national wildlife federation

Darrah Perez

The U.S. Fish & Wildlife Service, the National Wildlife Federation and the Eastern Shoshone Tribe invited participants to witness the release of ten more bison south of Pilot Butte on the Wind River Reservation.

Jola Lebeau, an Eastern Shoshone tribal member, said a prayer before the release of the ten bison.

“Grandfather Creator you see us here, we are standing here with the sun to the east, that gateway of love. We thank you for this beautiful day and that the buffalo that came here from Montana, that they will love living here upon our lands,”Lebeau said.

Courtesy NWF.Org

It’s been quite a year for major forest fires, in fact it’s been a major few years. The fires are impacting wildlife and communities. The issues range from climate change to poor forest management due to the lack of proper funding. National Wildlife Federation President and CEO Collin O’Mara recently testified on the issue before Congress. He tells Wyoming Public Radio’s Bob Beck that he’s optimistic that members of Congress are interested in finding a solution. 

Alexis Bonogofsky

It’s been almost a year since the Eastern Shoshone Tribe released its first ten bison onto 300 acres of the Wind River Reservation. Next week, the tribe will release ten more. This time, though, the animals will come from the National Bison Range in Montana. The last batch came from a herd in Iowa.

Jason Baldes with the Eastern Shoshone Tribal Buffalo Restoration Program said the goal is to build a genetically pure herd by getting animals from different places.

Bureau of Land Management

A new rule proposed by the Bureau of Land Management could cut years off of lengthy land use planning debate. The agency said “Planning 2.0” would streamline procedures that have taken up to eight years in the past.

A major component of the initiative includes more opportunities for early public involvement, rather than later on when the agency has already spent years working on a plan.

Cynthia Lummis

Environmentalists around the West are looking hard at what a Trump administration means for issues like wildlife conservation and federal land takeovers.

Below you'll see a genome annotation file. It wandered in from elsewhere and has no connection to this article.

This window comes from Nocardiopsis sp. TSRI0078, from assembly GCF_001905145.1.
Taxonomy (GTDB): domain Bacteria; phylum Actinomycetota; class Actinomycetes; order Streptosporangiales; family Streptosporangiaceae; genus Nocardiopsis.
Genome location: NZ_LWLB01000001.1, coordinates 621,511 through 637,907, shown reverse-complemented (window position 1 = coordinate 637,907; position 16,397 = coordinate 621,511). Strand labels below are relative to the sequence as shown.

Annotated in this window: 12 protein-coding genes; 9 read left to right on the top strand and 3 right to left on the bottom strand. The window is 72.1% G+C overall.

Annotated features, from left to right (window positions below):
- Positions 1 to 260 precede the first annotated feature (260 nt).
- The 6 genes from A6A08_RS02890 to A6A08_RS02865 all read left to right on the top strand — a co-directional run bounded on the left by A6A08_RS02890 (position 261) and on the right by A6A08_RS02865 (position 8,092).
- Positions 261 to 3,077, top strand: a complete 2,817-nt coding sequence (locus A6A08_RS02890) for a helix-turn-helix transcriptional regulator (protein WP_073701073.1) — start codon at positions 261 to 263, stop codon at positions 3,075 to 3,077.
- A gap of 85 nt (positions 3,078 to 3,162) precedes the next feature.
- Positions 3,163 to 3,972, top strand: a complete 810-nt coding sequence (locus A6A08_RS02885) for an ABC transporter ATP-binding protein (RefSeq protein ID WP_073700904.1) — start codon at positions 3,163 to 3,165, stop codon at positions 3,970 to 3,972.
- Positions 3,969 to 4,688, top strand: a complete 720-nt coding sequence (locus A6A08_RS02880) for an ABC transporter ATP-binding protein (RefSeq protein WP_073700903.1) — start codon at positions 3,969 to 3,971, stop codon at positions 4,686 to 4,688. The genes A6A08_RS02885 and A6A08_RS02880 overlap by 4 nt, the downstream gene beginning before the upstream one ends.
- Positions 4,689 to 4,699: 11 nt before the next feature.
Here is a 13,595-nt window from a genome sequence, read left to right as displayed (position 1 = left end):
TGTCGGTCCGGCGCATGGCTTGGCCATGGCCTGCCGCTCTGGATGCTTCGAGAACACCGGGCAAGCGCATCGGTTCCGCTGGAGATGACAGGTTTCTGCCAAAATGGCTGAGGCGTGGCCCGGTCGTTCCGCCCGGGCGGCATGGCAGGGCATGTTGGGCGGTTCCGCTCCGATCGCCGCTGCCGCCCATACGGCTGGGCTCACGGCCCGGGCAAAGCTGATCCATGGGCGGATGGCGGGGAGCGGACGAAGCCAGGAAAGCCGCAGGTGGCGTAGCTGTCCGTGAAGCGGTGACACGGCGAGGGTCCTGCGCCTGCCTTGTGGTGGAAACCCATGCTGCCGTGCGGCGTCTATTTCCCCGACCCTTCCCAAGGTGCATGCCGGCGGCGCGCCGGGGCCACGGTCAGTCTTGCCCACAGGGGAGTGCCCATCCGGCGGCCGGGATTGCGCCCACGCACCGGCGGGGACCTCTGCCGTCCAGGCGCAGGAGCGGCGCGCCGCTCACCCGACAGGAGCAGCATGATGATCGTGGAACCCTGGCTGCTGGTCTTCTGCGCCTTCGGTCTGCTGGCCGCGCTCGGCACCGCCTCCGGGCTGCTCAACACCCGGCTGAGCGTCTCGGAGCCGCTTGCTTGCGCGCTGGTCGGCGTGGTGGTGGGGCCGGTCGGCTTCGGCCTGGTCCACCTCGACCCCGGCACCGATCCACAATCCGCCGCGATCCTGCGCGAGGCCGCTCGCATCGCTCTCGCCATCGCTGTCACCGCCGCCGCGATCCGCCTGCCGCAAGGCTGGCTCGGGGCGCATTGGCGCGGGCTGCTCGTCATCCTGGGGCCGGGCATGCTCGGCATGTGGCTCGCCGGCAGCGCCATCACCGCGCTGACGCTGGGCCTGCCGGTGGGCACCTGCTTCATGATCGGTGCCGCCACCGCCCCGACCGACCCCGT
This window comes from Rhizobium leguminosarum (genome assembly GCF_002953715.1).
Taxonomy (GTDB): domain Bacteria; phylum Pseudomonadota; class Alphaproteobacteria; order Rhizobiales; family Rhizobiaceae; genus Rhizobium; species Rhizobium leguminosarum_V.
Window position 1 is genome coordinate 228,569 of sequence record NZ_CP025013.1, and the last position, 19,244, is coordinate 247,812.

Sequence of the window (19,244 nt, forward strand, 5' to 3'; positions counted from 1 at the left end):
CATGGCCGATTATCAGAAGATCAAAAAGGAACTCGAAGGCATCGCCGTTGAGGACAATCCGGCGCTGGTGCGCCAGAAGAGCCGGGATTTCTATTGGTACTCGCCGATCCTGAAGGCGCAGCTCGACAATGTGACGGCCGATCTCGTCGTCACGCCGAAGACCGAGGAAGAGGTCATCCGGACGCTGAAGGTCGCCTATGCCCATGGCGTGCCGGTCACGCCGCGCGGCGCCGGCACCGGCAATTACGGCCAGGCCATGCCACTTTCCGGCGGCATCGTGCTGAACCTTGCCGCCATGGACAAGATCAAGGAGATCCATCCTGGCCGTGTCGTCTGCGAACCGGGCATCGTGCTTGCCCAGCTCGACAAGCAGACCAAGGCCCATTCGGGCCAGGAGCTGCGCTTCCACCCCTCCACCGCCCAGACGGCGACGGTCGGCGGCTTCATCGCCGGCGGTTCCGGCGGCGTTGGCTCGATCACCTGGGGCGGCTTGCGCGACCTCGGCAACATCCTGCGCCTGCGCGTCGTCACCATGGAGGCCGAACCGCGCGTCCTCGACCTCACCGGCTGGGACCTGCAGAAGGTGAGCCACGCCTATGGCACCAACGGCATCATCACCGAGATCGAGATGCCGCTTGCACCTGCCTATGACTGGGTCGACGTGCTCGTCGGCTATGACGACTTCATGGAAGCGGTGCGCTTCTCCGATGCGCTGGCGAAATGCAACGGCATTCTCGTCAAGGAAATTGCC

National Wildlife Federation President Collin O’Mara said, on the campaign trail, Donald Trump and his son, Donald Trump Junior, both expressed disapproval for the idea of putting federal lands in state control.

It isn’t easy to get your kids to play outdoors, but the National Wildlife Federation is encouraging families to make that a New Year’s resolution.  The “Be Out There” campaign offers tips and advice to parents who pledge to help get their kids to play outdoors every week. 

Campaign manager Lindsay Legendre says their survey found that 94 percent of parents say kids aren’t getting enough time outside. The barriers include things such as weather, concerns about safety, and the lure of technology. Legendre says their website offers some solutions.

A new National Wildlife Federation Poll shows that protecting public lands and addressing climate change is big for those who hunt and fish.   Given a choice between protecting America’s public lands and prioritizing the production of oil, gas and coal, 49 percent want to protect public lands and just 35 percent choose fossil fuel production.   John Gale of the Wildlife Federation says maintaining and improving access to public lands also ranked high on the priority list.